Jesus Is __________. Find A New Way to be Human By Judah Smith is a new book written for today's modern generation. This book introduces both the non believing reader as well as the Christian to a new way of thinking about Jesus and His purpose. This book challenges the strongly held traditions and misconceptions about Jesus that many people hold onto. As the title indicates, the author, a young pastor of a large church, invites the reader to think about who Jesus is and what Jesus means. The reader is challenged to fill in the blank with what he or she feels Jesus means. Additionally, Smith takes the reader on a journey that focuses on the traits of Christ and how the reality of Jesus as depicted in the bible stands in direct opposition to the myths that society and traditional religions have created. For example the author points out that "in reality, for many people, the greatest hindrance to receiving the grace of God is not their scandalous sins- it's their empty good deeds". (page 15) I am sure that many readers will be offended by this confrontation. Nevertheless its the truth that Jesus taught- about salvation based on grace and not works. Smith continues on, by using biblical passages and stories to illustrate the concepts and points. For example, he provides several examples from the gospels where repentant sinners such as tax collectors were justified in contrast to the hypocritical Pharisees. The book is divided into several sections based on a specific trait of Jesus in which The Jesus Is _______ (blank) is filled with a specific adjective. For example, the blank is filled with the following adjectives and descriptions: friend, grace, point, happy, here and alive. Each trait is covered by three chapters for clarity. In a personal tone, Smith actually speaks to the reader in easy to understand language that is true to biblical teaching. he combination of biblical accuracy as well as the personal conversational tone is sure to draw in readers of all ages: believers and nonbelivers alike. In fact, the format of the book encourages the reader to fill in the blanks with his own options as well- as the adjectives listed by Smith are just the beginning of the possibilities. As a blogger for booksneeze I received this book published by Thomas Nelson publishers for the purpose of writing this review.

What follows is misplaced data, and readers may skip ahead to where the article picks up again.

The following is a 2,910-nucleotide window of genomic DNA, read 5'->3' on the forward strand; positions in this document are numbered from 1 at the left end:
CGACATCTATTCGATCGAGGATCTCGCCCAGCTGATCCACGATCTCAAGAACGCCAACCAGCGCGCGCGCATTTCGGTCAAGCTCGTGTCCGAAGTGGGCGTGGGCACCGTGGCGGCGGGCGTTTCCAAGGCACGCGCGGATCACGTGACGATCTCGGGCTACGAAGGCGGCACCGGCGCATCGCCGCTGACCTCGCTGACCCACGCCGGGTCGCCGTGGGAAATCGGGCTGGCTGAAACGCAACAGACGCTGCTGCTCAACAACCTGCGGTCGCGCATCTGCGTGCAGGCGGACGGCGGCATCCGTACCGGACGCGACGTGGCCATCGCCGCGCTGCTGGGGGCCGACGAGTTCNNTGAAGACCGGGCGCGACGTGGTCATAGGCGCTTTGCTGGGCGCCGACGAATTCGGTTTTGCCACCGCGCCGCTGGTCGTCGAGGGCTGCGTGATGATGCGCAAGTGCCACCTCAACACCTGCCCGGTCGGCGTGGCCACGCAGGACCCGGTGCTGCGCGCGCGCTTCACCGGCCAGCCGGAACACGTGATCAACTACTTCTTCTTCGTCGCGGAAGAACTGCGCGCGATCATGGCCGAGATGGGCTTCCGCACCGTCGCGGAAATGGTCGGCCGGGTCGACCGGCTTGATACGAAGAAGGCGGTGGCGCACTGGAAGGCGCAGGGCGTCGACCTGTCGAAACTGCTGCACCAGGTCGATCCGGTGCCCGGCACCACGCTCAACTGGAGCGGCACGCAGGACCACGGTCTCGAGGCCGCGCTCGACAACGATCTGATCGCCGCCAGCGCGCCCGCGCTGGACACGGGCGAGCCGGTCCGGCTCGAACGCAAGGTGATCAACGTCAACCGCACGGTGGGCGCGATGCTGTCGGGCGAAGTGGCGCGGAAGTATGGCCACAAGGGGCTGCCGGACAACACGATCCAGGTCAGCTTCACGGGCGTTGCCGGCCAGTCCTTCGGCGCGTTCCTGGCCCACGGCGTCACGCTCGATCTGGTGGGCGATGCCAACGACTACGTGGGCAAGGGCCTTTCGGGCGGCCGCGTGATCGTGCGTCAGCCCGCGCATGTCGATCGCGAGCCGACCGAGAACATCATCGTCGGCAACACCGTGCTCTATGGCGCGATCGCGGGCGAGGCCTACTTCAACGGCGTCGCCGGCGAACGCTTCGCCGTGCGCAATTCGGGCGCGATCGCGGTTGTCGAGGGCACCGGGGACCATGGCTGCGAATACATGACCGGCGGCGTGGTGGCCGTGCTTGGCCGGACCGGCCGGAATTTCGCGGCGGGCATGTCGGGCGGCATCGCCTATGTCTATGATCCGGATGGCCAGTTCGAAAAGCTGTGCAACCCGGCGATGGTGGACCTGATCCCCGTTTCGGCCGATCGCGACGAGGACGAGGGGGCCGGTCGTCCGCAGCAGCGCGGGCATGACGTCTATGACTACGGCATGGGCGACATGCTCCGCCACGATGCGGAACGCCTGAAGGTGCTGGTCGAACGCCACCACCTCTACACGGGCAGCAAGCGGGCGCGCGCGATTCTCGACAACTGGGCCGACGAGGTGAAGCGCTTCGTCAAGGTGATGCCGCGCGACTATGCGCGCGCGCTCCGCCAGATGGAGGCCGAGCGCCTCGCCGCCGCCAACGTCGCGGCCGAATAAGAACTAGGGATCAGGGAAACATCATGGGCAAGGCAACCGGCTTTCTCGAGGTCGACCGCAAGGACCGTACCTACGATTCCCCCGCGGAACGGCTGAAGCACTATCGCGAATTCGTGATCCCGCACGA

Anonymous More than 1 year ago